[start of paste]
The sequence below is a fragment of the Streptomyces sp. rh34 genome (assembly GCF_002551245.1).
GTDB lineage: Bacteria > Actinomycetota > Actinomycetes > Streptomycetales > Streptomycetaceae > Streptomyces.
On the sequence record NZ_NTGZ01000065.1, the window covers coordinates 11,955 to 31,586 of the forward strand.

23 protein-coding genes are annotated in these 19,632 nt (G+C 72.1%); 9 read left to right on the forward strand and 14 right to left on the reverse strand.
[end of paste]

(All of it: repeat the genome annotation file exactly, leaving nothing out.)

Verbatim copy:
The sequence below is a fragment of the Streptomyces sp. rh34 genome (assembly GCF_002551245.1).
GTDB lineage: Bacteria > Actinomycetota > Actinomycetes > Streptomycetales > Streptomycetaceae > Streptomyces.
On the sequence record NZ_NTGZ01000065.1, the window covers coordinates 11,955 to 31,586 of the forward strand.

23 protein-coding genes are annotated in these 19,632 nt (G+C 72.1%); 9 read left to right on the forward strand and 14 right to left on the reverse strand.